Friday, October 1, 2010

TCP/IP Protocol Suite Overview

Posted by OurTech Team | Friday, October 1, 2010 | Category: |

The TCP/IP protocol suite establishes the technical foundation of the Internet. (UDP/IP is part of the the family). Development of the TCP/IP was started by DOD projects and now, most protocols in the suite are developed by the industry non-for-profit organization named Internet Engineering Task Force (IETF) under the Internet Architecture Board (IAB),

an organization initially sponsored by the US government and now an open and autonomous organization. The IAB provides the coordination for the R&D underlying the TCP/IP protocols and guides the evolution of the Internet. The TCP/IP protocols are well documented by the Request For Comments (RFC), which are drafted, discussed, circulated and approved by the IETF committees. All documents are open and free and could be found online in the IETF site listed in the reference.

TCP/IP protocols cover 6 layers in the OSI network architecture 7 layer model and providing functions from switching (layer 2) such as MPLS to applications such as mail services (POP3 and SMTP ). Its core functions are addressing and routing (IP /IPv6 in the networking layer) and transport (TCP , UDP in the transport layer).
IP - Internet Protocol
Addressing of network components is a critical issue in the network communications for information routing and transmission.Each technology has its own convention for transmitting messages between two machines within the same network. On a LAN, messages are sent between machines by supplying the six byte unique identifier (the "MAC" address). In an SNA network, every machine has Logical Units with their own network address. DECNET , Appletalk , and Novell IPX all have a scheme for assigning numbers to each local network and to each workstation attached to the network.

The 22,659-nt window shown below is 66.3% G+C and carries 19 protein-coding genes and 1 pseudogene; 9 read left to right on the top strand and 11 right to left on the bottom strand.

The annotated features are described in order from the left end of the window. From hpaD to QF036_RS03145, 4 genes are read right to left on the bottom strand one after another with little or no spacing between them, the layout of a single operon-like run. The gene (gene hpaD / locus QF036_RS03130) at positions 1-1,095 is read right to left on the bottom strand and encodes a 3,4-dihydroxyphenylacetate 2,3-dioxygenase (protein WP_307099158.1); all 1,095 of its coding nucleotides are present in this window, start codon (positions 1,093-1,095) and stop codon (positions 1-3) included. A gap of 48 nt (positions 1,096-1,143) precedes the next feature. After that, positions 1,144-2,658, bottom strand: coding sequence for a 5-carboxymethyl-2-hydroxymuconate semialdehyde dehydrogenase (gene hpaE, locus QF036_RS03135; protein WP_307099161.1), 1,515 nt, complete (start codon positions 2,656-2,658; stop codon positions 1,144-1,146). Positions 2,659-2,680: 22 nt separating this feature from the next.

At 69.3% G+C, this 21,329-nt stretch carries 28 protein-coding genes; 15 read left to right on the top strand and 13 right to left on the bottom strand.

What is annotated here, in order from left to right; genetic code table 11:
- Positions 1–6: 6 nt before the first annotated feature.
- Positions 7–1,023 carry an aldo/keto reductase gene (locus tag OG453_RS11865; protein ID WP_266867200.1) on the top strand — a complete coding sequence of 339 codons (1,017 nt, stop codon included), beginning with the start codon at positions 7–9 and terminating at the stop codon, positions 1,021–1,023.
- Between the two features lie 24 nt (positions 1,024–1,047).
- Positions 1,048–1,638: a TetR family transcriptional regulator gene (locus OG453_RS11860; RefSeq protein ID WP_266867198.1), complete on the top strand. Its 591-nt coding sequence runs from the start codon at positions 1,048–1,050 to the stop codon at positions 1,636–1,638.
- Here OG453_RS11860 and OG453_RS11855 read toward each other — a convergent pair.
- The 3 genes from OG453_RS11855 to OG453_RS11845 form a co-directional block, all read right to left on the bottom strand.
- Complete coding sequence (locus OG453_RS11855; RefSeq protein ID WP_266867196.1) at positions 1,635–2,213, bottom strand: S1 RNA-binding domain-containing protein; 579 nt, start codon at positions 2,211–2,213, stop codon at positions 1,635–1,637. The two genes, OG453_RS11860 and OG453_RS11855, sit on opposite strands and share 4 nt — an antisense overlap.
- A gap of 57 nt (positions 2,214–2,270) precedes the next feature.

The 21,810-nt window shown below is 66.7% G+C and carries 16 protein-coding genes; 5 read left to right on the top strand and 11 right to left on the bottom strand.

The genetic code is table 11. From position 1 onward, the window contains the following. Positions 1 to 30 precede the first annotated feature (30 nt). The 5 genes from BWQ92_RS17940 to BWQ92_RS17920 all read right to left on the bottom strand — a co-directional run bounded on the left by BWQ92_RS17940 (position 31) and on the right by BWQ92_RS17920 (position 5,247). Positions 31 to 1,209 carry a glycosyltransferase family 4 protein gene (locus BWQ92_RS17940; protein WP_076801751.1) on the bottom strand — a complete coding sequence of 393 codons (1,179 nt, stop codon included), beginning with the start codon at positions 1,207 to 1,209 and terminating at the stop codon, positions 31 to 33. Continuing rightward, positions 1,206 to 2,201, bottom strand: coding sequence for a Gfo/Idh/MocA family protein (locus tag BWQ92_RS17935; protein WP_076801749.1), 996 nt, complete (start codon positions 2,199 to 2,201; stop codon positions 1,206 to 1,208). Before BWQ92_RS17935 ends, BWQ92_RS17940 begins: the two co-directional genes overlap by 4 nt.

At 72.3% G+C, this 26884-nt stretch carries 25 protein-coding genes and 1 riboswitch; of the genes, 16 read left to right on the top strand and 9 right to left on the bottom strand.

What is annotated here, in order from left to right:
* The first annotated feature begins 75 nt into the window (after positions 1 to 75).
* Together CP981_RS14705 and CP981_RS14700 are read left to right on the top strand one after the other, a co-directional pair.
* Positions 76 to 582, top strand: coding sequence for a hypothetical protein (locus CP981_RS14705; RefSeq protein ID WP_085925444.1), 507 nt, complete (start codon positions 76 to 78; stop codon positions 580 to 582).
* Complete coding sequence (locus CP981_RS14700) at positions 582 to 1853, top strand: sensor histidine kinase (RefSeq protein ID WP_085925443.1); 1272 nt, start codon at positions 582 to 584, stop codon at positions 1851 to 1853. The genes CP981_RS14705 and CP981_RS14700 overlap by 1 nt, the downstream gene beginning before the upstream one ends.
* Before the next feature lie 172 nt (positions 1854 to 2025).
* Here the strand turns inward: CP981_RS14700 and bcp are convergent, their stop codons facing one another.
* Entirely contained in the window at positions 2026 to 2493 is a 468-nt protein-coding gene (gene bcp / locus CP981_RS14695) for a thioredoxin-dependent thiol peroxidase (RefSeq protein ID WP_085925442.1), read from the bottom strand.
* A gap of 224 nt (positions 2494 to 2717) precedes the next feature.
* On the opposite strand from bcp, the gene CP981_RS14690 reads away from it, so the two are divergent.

On top of these local or vendor specific network addresses, IP assigns a unique number to every network device in the world, which is called IP address. This IP address is a four byte value in IPv4 that, by convention, is expressed by converting each byte into a decimal number (0 to 255) and separating the bytes with a period. In IPv6, the IP address has been increased to 16 bytes. Please click IP and IPv6 for more details.
TCP - Transmission Control Protocol
TCP provides a reliable stream delivery and virtual connection service to applications through the use of sequenced acknowledgment with retransmission of packets when necessary. Among the services TCP provides are stream data transfer, reliability, efficient flow control, full-duplex operation, and multiplexing. Click the TCP for more details.
In the TCP/IP protocol table below, we list all the protocols according to their functions in mapping to the OSI 7 layers network communication reference model. However, the TCP/IP architecture does not follow the OSI model closely, for example, most the TCP/IP applications are directly running on top of the transport layer protocols TCP and UDP without the presentation and session layers in between.

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